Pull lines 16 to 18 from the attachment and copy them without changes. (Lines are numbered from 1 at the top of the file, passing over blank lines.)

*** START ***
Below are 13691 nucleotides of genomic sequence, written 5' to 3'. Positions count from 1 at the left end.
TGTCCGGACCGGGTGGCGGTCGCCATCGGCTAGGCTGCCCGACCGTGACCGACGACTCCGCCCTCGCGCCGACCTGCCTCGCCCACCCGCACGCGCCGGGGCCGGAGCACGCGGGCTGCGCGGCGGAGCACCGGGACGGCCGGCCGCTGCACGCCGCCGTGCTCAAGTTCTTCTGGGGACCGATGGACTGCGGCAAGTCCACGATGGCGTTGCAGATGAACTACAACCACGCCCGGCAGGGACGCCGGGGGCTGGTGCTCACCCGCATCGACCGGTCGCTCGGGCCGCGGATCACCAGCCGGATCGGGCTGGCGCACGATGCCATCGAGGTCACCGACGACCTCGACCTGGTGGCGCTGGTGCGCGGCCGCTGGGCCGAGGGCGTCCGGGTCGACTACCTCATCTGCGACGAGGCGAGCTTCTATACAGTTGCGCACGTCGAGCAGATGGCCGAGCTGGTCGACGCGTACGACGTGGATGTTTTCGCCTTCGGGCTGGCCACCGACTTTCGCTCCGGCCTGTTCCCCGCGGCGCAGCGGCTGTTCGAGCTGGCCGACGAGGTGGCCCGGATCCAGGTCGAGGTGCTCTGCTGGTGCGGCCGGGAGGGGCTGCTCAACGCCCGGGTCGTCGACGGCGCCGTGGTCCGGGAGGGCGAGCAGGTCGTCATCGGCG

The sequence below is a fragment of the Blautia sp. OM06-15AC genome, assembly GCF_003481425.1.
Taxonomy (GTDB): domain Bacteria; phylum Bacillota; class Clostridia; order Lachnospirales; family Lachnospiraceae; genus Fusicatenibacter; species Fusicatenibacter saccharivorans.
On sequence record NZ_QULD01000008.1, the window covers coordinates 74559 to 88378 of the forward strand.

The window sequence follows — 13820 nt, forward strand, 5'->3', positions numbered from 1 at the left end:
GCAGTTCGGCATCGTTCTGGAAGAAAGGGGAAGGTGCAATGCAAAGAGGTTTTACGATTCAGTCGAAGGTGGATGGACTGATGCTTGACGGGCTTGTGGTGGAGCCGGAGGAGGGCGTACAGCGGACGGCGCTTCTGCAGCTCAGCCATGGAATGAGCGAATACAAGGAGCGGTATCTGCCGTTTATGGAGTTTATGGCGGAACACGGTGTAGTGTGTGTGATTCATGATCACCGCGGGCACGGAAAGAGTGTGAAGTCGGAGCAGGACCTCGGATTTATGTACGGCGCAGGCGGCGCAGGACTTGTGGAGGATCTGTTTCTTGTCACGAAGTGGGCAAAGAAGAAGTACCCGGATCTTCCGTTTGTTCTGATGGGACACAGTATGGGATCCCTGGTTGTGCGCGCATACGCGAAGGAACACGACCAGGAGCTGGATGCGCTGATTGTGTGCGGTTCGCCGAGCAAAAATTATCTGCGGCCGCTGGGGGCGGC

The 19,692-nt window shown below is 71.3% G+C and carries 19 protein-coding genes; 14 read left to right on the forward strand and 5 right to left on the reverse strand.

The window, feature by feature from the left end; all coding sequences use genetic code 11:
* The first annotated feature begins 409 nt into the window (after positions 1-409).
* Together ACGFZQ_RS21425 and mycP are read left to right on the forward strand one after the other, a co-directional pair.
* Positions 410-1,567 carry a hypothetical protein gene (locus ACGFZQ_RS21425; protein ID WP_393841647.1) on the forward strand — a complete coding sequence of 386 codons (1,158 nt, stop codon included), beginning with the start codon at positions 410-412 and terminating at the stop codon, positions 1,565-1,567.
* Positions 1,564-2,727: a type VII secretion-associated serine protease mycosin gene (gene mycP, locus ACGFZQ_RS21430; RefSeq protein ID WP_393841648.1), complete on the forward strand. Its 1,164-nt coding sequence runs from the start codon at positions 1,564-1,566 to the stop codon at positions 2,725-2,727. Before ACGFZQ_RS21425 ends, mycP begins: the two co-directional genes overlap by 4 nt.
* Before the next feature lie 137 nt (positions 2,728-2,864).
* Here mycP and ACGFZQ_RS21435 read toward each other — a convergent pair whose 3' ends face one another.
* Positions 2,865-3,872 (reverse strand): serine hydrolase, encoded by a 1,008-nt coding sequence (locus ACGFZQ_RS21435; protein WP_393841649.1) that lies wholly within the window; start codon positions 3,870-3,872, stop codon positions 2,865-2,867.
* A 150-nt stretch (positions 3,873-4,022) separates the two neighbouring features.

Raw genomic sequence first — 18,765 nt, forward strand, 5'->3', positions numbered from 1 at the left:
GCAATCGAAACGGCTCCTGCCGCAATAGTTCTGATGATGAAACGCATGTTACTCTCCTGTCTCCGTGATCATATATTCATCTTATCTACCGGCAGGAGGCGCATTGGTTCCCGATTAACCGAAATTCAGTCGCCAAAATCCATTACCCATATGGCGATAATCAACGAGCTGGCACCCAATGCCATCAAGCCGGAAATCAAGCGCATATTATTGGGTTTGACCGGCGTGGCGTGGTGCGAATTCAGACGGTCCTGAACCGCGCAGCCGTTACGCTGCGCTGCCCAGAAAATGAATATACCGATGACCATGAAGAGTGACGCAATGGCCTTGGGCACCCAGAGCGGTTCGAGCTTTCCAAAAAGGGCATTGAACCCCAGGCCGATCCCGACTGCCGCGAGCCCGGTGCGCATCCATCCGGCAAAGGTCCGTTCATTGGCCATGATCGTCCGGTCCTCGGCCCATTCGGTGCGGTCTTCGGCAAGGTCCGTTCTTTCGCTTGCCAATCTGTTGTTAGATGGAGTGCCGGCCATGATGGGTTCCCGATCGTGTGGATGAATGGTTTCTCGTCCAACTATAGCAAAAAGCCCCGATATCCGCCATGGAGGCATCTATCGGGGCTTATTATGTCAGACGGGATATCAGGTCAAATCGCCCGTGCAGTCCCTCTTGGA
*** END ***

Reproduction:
* Positions 2,865-3,872 (reverse strand): serine hydrolase, encoded by a 1,008-nt coding sequence (locus ACGFZQ_RS21435; protein WP_393841649.1) that lies wholly within the window; start codon positions 3,870-3,872, stop codon positions 2,865-2,867.
* A 150-nt stretch (positions 3,873-4,022) separates the two neighbouring features.

Raw genomic sequence first — 18,765 nt, forward strand, 5'->3', positions numbered from 1 at the left: